Divided into chapters entitled ‘Monsters’, ‘Fiends’,’Thugs’ and ‘Criminals’, this aptly-titled shaggy dog crime story switches moods from comic to gruesome to surprisingly emotional and has a certain laid-back attitude which contrasts oddly with the occasional doses of ultra-heavy splatter and some fairly grim business involving (trigger warning) sex slavery and organ-harvesting.
It opens in what must be one of the first explicit depictions of Trump’s America as a corrupt ICE agent (Jose Rosete) rousts a family of illegals from a motel at dead of night – facing down the African-American owner, Crystal (Nicki Micheaux), with a simmering threat – and then turning them over to flamboyant Los Angeles crime boss Teddy ‘Bear’ Haynes (Mark Burnham), who cuts out the eldest daughter to be penned up in his grim brothel and executes the mother before gruesomely harvesting her organs. Then, the film takes a bizarre turn with the introduction of El Monstruo (Ricardo Adam Zarate), a masked Mexican wrestler and heir to a Santo-like tradition of champions of the downtrodden, who has been reduced to working for Teddy, and suffers the humiliation of treading down on those who look to him for hope because Teddy’s adopted daughter Kaylee (Santana Dempsey) is carrying his child and he hopes for a son to carry on the Monstruo tradition. El Monstruo also suffers from berserker blackouts from which he awakens to find he has performed extremely brutal acts – he grants a girl’s impulsive quinceanera wish that her father never lay hands on her again in an uncalled-for splatting – that tip the film further out of the naturalistic crimeworld into something more comic booky.
Later developments bring on more cast members who are part of a telenovela tangle – Crystal is Kaylee’s real mother, having given her up for what she thought was adoption, and Teddy has sold her Kaylee’s kidney for her ailing loser husband, telling her it was a voluntary act of charity and not mentioning the pregnancy. To kidnap the girl, who is on the point of relapsing into heroin use and has come to believe El Monstruo a dangerous lunatic, Teddy coerces ex-hood embezzling accountant Keith (co-writer Shaye Ogbonna) into making the snatch, and Keith picks up his just-out-of-jail friend Randy (Jon Oswald) to help him, only to find that Randy has had a huge swastika tattooed on his face in jail though he insists he’s not a racist and against all odds turns out to be one of the more reasonable folks in this mess. The chapters overlap a little, with some scenes shown from different perspectives – usually undercutting the grimness a little by showing that even the most desperate characters (save the genuinely monstrous Teddy) have softer, nobler sides. The legend of El Monstruo, which comes complete with a song, may be embodied in an unworthy goon who keeps being mistaken for a party clown or a cosplayer but is a genuine inspiration … and the finale does find the tradition maintained with ‘once you put on the mask, you can never take it off’.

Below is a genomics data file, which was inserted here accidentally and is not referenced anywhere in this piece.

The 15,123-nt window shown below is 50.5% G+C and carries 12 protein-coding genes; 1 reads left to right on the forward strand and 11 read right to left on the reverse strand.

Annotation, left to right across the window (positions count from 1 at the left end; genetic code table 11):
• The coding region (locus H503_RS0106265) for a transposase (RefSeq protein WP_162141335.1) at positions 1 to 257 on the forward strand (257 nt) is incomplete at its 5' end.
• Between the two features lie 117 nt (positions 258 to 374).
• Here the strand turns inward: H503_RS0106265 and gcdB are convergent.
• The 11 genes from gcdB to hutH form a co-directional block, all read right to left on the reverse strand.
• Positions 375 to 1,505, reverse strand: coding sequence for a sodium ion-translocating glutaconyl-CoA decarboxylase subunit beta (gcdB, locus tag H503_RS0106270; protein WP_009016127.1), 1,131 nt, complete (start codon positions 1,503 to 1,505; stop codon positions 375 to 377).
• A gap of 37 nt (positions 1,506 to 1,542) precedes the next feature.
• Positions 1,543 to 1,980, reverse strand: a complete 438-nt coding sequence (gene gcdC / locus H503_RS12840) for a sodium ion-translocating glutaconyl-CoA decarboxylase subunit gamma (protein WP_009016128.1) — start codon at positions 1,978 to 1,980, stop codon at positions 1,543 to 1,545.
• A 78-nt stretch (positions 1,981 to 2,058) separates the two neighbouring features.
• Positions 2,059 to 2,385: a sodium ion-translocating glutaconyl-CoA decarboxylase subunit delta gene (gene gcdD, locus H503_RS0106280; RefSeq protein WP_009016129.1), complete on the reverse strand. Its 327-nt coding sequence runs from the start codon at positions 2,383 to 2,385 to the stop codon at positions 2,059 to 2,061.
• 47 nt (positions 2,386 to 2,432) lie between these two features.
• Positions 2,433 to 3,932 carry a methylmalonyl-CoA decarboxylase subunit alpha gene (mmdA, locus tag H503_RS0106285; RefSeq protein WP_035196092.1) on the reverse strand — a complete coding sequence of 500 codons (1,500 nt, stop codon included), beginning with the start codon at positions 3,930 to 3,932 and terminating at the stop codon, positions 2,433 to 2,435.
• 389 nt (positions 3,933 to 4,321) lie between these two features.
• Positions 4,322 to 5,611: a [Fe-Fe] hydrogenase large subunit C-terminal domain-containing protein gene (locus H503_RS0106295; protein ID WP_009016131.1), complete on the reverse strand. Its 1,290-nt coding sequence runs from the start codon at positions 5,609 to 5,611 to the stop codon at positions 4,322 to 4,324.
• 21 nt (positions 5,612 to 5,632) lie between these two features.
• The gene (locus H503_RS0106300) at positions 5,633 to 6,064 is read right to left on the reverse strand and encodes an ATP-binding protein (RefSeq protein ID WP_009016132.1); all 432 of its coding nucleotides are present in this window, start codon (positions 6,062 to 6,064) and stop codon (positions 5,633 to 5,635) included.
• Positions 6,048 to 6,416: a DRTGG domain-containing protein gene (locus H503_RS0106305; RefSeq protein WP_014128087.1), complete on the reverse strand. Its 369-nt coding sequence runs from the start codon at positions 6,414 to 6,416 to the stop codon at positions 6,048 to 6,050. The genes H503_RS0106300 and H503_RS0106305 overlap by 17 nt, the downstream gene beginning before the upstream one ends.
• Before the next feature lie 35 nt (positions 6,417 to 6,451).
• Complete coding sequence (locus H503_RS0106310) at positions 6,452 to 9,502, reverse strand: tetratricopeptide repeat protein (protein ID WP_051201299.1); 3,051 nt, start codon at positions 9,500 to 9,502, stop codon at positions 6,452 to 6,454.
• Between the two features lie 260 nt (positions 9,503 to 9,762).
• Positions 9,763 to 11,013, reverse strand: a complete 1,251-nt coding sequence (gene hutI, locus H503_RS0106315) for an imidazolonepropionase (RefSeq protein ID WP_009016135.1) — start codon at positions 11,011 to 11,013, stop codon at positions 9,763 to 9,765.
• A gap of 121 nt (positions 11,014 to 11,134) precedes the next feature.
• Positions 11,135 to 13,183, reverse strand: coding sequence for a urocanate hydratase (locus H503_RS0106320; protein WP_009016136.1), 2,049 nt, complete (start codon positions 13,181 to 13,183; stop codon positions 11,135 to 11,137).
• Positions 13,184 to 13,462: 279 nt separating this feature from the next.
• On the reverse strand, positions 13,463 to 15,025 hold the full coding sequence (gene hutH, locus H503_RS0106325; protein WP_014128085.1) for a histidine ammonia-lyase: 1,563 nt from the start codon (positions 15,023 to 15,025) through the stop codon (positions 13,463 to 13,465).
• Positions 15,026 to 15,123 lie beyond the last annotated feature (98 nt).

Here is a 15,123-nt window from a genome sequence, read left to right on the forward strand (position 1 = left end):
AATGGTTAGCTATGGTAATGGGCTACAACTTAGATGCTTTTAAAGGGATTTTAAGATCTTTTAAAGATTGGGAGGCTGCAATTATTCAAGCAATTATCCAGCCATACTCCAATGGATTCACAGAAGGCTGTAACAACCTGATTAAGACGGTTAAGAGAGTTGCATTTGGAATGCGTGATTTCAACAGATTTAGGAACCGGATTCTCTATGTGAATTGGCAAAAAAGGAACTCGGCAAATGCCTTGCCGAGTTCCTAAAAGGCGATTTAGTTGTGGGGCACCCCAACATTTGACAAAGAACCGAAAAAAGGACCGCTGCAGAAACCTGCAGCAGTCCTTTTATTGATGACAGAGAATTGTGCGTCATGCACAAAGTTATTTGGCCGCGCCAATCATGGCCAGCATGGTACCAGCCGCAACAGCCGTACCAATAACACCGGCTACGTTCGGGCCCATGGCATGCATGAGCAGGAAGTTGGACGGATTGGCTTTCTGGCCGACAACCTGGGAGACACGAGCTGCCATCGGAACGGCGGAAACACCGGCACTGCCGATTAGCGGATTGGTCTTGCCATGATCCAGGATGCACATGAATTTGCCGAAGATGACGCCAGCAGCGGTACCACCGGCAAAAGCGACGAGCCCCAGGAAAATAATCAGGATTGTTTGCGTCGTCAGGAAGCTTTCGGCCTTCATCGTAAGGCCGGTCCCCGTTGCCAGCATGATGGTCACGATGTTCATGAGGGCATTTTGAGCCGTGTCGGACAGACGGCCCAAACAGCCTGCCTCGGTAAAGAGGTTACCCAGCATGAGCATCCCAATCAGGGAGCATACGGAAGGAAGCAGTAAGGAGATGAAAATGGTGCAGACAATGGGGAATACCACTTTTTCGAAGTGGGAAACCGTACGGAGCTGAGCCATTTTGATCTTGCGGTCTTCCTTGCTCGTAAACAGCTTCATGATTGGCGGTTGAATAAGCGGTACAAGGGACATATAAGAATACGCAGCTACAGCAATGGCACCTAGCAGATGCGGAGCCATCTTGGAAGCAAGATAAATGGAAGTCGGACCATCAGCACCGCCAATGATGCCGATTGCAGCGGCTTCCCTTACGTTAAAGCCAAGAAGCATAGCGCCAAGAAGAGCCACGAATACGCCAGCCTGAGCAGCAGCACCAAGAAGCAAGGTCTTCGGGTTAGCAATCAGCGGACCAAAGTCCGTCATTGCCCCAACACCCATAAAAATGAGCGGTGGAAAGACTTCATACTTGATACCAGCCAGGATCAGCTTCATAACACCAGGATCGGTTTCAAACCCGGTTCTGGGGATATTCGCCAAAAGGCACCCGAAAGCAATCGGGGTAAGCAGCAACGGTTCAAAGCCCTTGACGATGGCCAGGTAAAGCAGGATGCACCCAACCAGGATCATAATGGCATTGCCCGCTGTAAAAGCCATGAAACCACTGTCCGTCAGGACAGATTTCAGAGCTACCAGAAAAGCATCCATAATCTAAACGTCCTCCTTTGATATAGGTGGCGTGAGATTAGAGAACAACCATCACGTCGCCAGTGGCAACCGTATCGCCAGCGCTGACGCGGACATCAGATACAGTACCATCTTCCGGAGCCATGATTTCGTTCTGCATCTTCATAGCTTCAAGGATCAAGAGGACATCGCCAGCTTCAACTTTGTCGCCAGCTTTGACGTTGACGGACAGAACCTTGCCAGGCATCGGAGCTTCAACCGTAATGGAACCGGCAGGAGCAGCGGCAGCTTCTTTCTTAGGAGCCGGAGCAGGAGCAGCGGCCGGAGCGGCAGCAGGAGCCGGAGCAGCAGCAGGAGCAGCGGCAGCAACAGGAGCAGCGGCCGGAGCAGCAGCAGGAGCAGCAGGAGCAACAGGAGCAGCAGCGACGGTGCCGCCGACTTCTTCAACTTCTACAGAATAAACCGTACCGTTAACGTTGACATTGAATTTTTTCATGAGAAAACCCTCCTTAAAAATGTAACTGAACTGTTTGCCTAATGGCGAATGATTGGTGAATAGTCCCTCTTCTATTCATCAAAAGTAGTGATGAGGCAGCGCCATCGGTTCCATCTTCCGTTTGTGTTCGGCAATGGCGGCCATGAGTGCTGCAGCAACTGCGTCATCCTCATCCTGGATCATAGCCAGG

Director Ryan Prows – who co-wrote with Tim Cairo, Jake Gibson, Maxwell Michael Twoson and Ogbonna – keeps things grounded in a localised neighbourhood, mostly travelling between the motel and a taco place that’s Teddy’s evil lair, and doesn’t indulge in too much of the Tarantino-Coen Bros chatter that usually binds this sort of thing together. It’s all the funnier for leaving some things – the berserker rampages, the horrors inflicted on Randy in prison, the key character of Randy’s girlfriend who’s become Keith’s nagging wife – offscreen and letting the audience fill in the blanks. Its grimmer elements may go too far for some audiences, though it prefers to show the aftermaths of head-blastings and hand-wrenchings and leaves most of the sexual abuse behind metal-plated doors.